Two years ago, the racing world was awed by the tragic drama of Barbaro, the dominant thoroughbred who won the 132nd running of the Kentucky Derby by 6½ lengths and broke down two weeks later, soon after the start of the Preakness Stakes in Baltimore, never to recover. Never to breed.
For one shining moment, the we all watched greatness roamed the track. And then he was gone.
But that is not quite the end of the story. These days, another horse is getting attention, even though he is more than a year away from competing in the Triple Crown.
His name is Nicanor a 2 year old, the son of the sire Dynaformer and the dam La Ville Rouge -- Barbaro's parents. That makes Nicanor Barbaro's full brother, and by definition, it makes him a horse to watch.
"I think the whole world has hopes for Nicanor," said Bayne Welker of Mill Ridge Farm. "This guy is going to have some huge expectations riding on him."
On a trip to the farm it's clear that no other horse is getting quite as much attention as Nicanor. There may well be a future Triple Crown winner out there in the blue grass pasture, but all eyes are on this one horse.
"I think he's ticketed to be a race horse," said Welker, who is a mainstay at the farm, supervising the care, feeding and development of foals and yearlings who may one day thrill millions as they pound down the stretch at Churchill Downs, Pimlico or Belmont.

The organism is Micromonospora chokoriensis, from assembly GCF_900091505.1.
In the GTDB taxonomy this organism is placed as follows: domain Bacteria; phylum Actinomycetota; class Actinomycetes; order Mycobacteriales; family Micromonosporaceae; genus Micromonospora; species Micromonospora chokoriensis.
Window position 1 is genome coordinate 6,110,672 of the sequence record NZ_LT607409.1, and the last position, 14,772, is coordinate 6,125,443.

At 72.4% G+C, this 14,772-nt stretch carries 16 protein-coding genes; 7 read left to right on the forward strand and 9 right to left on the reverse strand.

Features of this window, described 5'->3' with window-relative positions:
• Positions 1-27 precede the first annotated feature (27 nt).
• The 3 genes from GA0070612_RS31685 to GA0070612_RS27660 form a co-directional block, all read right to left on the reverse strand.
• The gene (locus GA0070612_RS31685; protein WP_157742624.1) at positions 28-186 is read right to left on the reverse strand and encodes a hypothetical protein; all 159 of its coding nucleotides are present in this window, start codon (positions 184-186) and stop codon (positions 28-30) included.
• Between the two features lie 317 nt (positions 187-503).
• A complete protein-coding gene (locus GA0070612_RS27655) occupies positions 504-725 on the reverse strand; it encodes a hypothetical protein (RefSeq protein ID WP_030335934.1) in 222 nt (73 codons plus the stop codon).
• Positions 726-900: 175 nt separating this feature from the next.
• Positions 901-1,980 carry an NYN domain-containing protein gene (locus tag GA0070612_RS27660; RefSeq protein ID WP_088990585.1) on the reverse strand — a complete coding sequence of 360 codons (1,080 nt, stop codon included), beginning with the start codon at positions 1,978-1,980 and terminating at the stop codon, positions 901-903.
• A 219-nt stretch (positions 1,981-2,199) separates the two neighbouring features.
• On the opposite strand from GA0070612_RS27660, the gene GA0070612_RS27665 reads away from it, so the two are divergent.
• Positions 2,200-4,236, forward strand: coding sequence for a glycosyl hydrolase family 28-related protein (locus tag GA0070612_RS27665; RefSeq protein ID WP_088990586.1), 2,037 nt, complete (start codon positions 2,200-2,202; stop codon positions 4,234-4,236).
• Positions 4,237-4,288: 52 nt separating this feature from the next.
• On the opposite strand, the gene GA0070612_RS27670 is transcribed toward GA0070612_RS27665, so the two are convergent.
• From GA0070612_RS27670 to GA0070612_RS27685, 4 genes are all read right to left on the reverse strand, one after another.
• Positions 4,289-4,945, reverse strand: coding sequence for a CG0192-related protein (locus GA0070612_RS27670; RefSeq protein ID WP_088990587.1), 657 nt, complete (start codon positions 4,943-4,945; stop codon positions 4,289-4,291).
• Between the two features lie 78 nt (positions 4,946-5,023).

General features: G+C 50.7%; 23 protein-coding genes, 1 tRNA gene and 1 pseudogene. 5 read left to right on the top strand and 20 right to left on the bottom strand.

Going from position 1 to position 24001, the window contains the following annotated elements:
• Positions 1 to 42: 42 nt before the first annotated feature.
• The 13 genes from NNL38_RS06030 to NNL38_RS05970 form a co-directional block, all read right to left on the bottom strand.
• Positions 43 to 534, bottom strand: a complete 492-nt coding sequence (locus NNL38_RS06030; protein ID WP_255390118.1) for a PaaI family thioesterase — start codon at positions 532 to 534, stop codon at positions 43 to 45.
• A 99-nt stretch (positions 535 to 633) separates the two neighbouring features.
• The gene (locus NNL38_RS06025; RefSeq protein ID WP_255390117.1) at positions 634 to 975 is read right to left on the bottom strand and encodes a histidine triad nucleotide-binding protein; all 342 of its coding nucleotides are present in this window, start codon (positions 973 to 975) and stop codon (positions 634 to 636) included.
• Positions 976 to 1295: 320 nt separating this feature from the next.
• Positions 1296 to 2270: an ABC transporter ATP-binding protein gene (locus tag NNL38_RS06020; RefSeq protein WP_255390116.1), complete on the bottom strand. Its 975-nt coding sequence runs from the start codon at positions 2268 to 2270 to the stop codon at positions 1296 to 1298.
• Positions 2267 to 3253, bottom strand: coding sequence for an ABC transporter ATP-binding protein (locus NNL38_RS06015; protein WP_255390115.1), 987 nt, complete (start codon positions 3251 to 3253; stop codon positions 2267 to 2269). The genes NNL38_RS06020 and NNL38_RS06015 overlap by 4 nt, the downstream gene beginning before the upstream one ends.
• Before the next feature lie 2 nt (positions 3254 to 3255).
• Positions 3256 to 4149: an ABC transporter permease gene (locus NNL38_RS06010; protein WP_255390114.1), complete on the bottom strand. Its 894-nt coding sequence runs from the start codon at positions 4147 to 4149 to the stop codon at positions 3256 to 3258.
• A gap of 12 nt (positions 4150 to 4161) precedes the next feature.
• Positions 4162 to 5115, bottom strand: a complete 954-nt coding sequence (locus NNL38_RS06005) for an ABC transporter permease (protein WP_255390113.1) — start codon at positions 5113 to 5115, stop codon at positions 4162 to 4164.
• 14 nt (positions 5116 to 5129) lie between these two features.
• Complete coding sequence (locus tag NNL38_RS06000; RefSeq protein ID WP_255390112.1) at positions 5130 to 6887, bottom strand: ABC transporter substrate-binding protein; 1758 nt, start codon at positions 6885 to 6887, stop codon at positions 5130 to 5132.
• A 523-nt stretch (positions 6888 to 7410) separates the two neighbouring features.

As for Nicanor, there is the undeniable fact that history has not been kind to the siblings of champions. Nobody remembers Secretariat's sister or whether Seattle Slew had a brother. And the folks at Mill Ridge acknowledge that fact.
"It's probably about the same chance of hitting the Powerball twice in your lifetime," said Mike Bell, a farm employee, as he watched the colts gallop over the rolling hills near Lexington.
Barbaro's owner, Gretchen Jackson, also owns Nicanor and has no illusions about the horse's prospects but so far the signs are positive.
"He has the physical attributes. He's a leader among the group in the field. And that's what you want," Belker said.
Nicanor will spent the summer in Kentucky and then was moved in September to Florida, where he will learn to become either a race horse or a pampered flop. In the past year he has almost doubled his weight to about 1,100 pounds and is showing signs of promise.
"These traits are emerging," said Welker, "but we'll never truly know till he breaks from the gate."
Stay tuned. If the plans for Nicanor pan out, you could see him at Churchill Downs in 2009.
But not everything is riding on Nicanor alone -- another brother was born to the family just last month. Farm officials said if anything, this unnamed foal looks even more like Barbaro than Nicanor, and that may raise the hopes and up the ante even more.
The Big G